Cutting Edge Grohmann Knives -Made in Nova Scotia

Cutting Edge Grohmann Knives -Made in Nova Scotia

Earth Month is a good time to put some thought into what we buy and from where those items originate. The carbon footprint of an item includes the manufacturing process, including importation of raw materials, the transportation to market, the expected longevity or use of the item, and then disposal. It’s a lot to consider so let’s look at one product we all use at some point, kitchen knives.

Grohmann Knives Ltd is a homegrown Nova Scotian manufacturer located in Pictou. It’s a great story of immigration, family, passion, and expertise. It begins in Czechoslovakia, before WWII, with Rudolph Grohmann. Rudolph Grohmann was the production manager of a manufacturing plant, and was regularly visited by a commercial buyer from Quebec who bought pocket knives. In 1949, the Grohmann family moved to Nova Scotia, and Rudolph and his new son-in-law Michael Babinec began to work for Pictou Cutlery. 

Within three years of their immigration, Pictou Cutlery closed up shop so Rudolph and Michael went to work at Trenton Steel, and then at other jobs. But making knives was Rudolph’s trade so he set up a small garage workshop and start to producing folding knives, what we call pocket knives.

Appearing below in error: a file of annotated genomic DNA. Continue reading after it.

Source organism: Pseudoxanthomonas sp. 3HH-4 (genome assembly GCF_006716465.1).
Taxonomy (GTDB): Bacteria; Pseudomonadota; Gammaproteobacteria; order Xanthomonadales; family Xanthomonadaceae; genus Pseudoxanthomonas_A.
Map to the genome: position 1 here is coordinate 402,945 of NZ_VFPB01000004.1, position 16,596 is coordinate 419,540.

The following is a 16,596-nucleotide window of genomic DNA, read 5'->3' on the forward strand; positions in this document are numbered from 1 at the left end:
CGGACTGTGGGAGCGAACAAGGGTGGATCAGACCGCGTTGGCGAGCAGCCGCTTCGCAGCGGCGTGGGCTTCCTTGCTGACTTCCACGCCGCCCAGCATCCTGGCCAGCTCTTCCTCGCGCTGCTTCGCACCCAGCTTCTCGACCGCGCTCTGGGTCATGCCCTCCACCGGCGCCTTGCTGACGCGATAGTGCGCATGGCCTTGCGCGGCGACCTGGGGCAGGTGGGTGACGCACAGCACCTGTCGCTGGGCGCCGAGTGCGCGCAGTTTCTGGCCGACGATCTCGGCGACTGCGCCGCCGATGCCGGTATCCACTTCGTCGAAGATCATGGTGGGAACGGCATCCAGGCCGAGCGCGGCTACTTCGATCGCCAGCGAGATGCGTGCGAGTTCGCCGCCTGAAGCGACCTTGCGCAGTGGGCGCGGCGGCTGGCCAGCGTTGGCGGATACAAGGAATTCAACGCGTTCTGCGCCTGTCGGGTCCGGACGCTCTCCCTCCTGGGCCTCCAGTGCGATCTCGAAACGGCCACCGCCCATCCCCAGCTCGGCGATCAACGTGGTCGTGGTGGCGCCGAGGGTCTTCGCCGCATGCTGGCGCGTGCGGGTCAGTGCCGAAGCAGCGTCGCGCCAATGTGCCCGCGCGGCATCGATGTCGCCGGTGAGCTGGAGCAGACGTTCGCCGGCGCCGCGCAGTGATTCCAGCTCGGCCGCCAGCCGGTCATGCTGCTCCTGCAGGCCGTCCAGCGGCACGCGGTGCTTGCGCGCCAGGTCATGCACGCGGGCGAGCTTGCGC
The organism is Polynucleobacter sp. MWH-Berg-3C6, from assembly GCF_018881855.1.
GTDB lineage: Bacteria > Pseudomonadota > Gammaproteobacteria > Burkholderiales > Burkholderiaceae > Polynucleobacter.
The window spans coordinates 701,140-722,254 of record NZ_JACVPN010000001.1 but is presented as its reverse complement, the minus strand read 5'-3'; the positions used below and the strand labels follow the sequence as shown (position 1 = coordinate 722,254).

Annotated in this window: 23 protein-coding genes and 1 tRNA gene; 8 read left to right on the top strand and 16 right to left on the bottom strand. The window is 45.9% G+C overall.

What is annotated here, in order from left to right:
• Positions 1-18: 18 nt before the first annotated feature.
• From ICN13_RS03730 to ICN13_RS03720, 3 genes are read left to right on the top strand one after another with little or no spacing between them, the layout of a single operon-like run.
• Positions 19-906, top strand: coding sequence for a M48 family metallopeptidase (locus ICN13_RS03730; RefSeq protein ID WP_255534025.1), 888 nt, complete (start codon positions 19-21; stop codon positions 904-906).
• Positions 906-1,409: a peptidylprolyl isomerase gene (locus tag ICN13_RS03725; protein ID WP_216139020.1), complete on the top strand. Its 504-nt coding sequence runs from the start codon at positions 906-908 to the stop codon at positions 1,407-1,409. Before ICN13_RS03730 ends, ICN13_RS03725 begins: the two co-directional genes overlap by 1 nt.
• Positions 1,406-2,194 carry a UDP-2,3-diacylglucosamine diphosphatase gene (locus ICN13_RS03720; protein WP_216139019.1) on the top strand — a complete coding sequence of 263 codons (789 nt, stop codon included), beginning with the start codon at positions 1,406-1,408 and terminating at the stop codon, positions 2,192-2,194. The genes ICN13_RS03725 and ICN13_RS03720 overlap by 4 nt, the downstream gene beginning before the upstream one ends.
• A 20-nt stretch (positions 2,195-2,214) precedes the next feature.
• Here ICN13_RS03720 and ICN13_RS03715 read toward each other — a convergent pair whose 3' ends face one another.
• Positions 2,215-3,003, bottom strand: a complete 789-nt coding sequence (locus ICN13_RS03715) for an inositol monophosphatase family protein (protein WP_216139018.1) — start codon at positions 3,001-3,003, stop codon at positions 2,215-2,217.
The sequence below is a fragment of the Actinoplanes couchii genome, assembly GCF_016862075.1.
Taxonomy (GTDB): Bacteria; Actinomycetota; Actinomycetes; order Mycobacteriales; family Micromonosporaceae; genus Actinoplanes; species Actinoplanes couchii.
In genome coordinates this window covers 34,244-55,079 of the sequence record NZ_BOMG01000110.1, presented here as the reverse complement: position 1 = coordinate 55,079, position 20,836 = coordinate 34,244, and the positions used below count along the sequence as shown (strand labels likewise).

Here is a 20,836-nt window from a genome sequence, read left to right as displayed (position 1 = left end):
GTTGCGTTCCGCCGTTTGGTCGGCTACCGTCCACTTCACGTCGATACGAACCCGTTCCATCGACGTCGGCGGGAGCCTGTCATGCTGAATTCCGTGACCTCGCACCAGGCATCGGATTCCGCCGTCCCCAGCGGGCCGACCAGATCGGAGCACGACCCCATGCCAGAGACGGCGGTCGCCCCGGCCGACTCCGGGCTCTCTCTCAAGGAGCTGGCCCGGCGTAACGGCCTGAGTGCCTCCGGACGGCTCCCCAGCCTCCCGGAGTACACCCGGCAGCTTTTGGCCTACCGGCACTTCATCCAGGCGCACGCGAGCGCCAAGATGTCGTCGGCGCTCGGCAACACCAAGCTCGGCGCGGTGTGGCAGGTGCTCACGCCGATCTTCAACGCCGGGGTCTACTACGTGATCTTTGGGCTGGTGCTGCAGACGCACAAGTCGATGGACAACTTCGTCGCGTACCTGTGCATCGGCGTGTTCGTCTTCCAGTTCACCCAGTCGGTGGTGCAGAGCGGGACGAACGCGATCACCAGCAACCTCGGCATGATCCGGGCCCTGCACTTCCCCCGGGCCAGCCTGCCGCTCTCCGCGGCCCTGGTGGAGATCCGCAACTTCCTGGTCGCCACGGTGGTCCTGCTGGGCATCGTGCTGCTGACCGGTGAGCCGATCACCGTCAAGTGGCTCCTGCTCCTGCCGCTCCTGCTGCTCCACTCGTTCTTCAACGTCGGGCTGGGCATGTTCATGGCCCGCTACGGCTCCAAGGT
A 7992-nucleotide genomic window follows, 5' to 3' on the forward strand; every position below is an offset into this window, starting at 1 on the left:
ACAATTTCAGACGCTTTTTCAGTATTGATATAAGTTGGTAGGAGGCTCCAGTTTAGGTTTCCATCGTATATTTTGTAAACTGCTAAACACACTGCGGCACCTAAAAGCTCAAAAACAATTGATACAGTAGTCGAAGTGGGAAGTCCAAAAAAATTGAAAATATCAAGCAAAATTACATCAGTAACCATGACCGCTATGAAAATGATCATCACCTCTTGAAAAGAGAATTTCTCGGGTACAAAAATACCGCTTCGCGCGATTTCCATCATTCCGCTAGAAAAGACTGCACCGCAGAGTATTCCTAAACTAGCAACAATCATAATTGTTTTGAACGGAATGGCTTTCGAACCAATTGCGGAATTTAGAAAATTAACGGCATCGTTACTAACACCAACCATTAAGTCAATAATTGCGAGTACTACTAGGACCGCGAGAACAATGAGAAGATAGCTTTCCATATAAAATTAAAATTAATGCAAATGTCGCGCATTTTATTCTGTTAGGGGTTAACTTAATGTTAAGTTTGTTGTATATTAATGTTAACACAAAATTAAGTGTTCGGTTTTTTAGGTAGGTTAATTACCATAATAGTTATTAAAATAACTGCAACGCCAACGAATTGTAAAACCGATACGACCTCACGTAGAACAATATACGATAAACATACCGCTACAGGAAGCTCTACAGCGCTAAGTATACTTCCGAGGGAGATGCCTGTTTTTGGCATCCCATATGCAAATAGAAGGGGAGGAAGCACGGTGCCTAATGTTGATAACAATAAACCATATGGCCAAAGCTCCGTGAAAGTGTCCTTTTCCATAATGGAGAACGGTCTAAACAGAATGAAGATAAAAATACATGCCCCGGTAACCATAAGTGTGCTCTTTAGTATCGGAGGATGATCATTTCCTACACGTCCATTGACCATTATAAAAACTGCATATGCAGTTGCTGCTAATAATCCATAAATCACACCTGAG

A fortuitous partnership with D.H. Russell, private secretary to Prime Minister MacKenzie King, led to the design of four truly Canadian pocket knives. By 1961, Grohmann Knives Ltd was in full production. Over the years, the Grohmann lines grew to include kitchen knives. The company is still family owned and operated with great-granddaughter Michelle at the helm.

The Grohmann kitchen knives include a choice of handles, from commercial poly styles to forged blades with Rosewood handles. Partial tang (the length of metal from the tip of the blade through the handle) knives are less expensive to produce. The Grohmann Regular line has about 3/4 tang. Full Tang knives are a bit heavier, so a good choice for a cook who chops a lot. The Forged line takes the most work to produce (there are as many as 53 steps involved in each knife production), and is the most costly, but will last indefinitely with a bit of care and regular sharpening. Rosewood handles are very comfortable and are part of the beauty of many of the kitchen knives. Knives with Rosewood handles should be hand-washed.  Poly handles are a better choice for someone determined to put everything in the dishwasher. 

Grohmann knives are built to last, and are easily sharpened. A good kitchen knife is meant to last a lifetime, literally. That speaks well for reducing the carbon footprint in your kitchen as Grohmann Knives are made in Nova Scotia, by Nova Scotians, with as many raw materials from this province as possible. 

It’s a great story, and owning and using a Grohmann knife is a good environmental choice. sell,

Did you know? The D.H. Russell Best Knife #1 was the first Canadian sportsman knife on the market, a result of the Grohmann and Russell partnership.


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